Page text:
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Music  |  Reviews

La Sera: Sees The Light

[Hardly Art]

March 27, 2012  |  2:20pm
La Sera: <i>Sees The Light</i>

Within the first few notes of opener “Love That’s Gone”—before a single word is uttered—it’s pretty clear that Sees the Light is a breakup record. In fact, Vivian Girls bassist Katy Goodman’s second long-player under the La Sera moniker could convey the emotions of eternally gray days even if the vocals were completely stripped away.

Then again, the song titles leave little to the imagination (“Break My Heart,” “It’s Over Now,” “Don’t Stay”). And that opening song is a heartbreaker, traipsing along like a lost track from Fleetwood Mac’s post-breakup album Tusk (Christine McVie’s opening saddy “Over and Over” comes to mind). Even the crystalline guitar lines running through “Love That’s Gone” sound as if they could be traced back to Lindsey Buckingham.

Sees the Light does benefit, however, from Goodman’s pure and honeyed voice—it’s what brings the record’s 10 bare-bones garage pop songs to life. Guitars ebb and flow from icy jangle to warm fuzz, drums are loose and scrappy, and when things are at their most layered, you might get some tambourine or Fender Rhodes. “It’s Over Now” benefits from the latter, which hums underneath the spare arrangement, while “Real Boy” gives in to Goodman’s proclivity for early Spector-produced pop.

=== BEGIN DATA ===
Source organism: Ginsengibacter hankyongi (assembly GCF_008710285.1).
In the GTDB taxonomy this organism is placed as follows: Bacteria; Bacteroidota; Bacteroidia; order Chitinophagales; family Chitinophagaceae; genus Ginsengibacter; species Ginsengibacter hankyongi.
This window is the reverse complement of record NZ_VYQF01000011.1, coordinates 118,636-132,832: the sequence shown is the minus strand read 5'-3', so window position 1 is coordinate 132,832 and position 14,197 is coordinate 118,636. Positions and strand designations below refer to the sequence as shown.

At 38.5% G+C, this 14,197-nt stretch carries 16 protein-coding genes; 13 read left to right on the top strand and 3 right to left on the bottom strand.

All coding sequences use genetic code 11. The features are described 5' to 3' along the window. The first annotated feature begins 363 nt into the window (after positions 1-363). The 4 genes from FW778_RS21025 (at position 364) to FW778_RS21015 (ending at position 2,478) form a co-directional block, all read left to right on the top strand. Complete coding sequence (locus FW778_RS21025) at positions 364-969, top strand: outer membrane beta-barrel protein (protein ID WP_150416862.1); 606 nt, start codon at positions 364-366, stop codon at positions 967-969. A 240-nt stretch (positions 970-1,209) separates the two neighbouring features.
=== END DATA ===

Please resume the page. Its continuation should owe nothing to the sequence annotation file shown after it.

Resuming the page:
Goodman smartly mixes up the pace throughout the album’s tidy 30-minute running time. Things are at their punkiest on “Break My Heart” and first single “Please Be My Third Eye,” while “I’m Alone” and “Don’t Stay” flutter under airy acoustic guitars, which give her soaring vocals even more heft. In the end Sees the Light might not break your heart, but Goodman’s voice sure will.

Sees the Light manages to squeeze a boatload of emotions out of simple verse-chorus-verse pop. It helps that Goodman doesn’t merely paint herself as the victim here, taking an equal share (if not more) of the blame for the situation at hand. And while relationships and the pitfalls of love can be fleeting, there’s always something to be taken away from the experience. First and foremost—a nasty breakup should always leave a good soundtrack.

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